On the Road with Jane Pauley

1391562111000-XXX-XXX-XXX-PAULEY-LIFE-BOOKS-jy-2635Just as I did several years ago, with bad heart and all, I hopped into my Honda Fit and traversed another segment of the country. This time to Florida, passing through Alabama, Mississippi and a snippet of Louisiana. Having read an article of Jane Pauley’s new book, “Your Life Calling: Reimagining the Rest of Your Life,” I downloaded the book on tape and headed off.

Published by CBS’ Simon & Schuster, “Your Life Calling: Reimagining the Rest of Your Life” is based on stories of people who have reinvented their lives and careers in middle age, introducing readers to  fascinating people featured on her Life Reimagined Today segment. Through the miles I heard of Betsy McCarthy, who traded in her executive briefcase for knitting needles; Gid Pool, who launched a career as a stand-up comic; Richard Rittmaster, who joined the National Guard Chaplain Corps; Trudy Lundgren, who took her home on the road in an RV; Paulie Gee, who opened a successful pizzeria in Brooklyn; and many more.

As a 54 year-old wanderer, adventurer and traveler, I conceptually buy Pauley’s argument. I held firm until stopping at Berry’s Seafood and Catfish House in Magee, Mississippi. While participating in a wonderful buffet, I overheard a few city leaders at an adjoining table rattle off some alarming statistics:

  • The median Magee household income is approximately $25,000
  • 24.6% of families and 28.4% of the population below the poverty line, including 42.9% of those under age 18 and 17.0% of those age 65 or over.
  • Only 18% of Magee residents have a Bachelor’s degree or higher.
  • Life for many is harsh, intense, somber and frequently brutal.

Reality returned as soon as I returned to the driver’s seat of my Fit.

Like many self-help gurus, Pauley presented beautifully illustrative stories of faith, self-realization and courage. But while faith can move mountains, it cannot reach beyond decades of inequality, lack of education and basic healthcare needs. If you’re going to make the argument that people can change their lives, we – as a society – must provide the tools to make that happen.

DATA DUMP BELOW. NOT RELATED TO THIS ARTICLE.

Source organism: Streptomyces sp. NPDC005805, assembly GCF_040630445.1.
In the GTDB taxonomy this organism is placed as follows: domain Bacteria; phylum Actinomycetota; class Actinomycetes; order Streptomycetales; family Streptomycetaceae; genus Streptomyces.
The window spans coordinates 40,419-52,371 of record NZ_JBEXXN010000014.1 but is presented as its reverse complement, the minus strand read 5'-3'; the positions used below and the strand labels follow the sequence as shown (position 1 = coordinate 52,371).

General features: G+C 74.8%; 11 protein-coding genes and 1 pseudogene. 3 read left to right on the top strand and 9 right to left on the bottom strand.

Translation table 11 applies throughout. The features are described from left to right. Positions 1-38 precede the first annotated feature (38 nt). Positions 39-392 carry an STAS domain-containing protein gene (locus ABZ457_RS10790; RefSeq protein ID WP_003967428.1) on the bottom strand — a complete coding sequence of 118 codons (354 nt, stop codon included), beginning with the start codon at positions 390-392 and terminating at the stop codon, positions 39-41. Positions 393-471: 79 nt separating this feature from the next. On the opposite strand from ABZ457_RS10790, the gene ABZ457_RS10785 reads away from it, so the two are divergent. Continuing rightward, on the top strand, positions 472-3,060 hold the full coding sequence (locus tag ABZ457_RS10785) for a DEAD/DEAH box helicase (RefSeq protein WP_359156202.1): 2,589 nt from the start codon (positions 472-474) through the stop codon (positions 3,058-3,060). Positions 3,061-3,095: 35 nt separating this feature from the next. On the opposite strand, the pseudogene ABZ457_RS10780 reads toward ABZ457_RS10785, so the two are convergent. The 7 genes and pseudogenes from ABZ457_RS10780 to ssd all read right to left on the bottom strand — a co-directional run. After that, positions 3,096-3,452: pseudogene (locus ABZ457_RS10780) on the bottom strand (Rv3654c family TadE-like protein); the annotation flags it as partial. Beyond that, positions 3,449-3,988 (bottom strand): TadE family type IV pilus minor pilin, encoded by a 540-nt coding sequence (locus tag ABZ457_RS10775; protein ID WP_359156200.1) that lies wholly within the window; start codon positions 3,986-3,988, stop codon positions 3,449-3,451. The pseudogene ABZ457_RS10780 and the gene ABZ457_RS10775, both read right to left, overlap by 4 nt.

Pauley’s book is a good read. However, as a Buddhist, for every year one spends in school, his or her life’s chances – and those of their children – increase dramatically. Education gives people the head start they need to build a better future, not just for themselves but also for generations to come. Education equips people with the knowledge and skills they need to increase income and expand employment opportunities. When education is broadly shared and reaches the poor and marginalized groups, it holds out the prospect that economic growth will be broadly shared.

Poverty pushes children out of school and into work because parents cannot afford to educate their children. Whereas education opens doors to jobs and credit. Every year of education increases a person’s earnings 10%; with each additional year of schooling lifting the average annual GDP by 0.37%. Greater equity in education can help fuel a virtuous cycle of increased growth and accelerated poverty reduction, with benefits for the poor and for society as a whole.

You want to help find a child’s life calling or help reimage a life? Provide a college education.



Categories: Life Lessons

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1 reply

  1. I strongly concur with your case and recommendation yet I have seen, time again, when a parent or mentor urges a budding student to pursue formal education when their heart and passions don’t require same for them to be successful and fulfilled. Yes, it often benefits individuals and society as a whole, but it’s not for every one. Two cents unsolicited. 🙂

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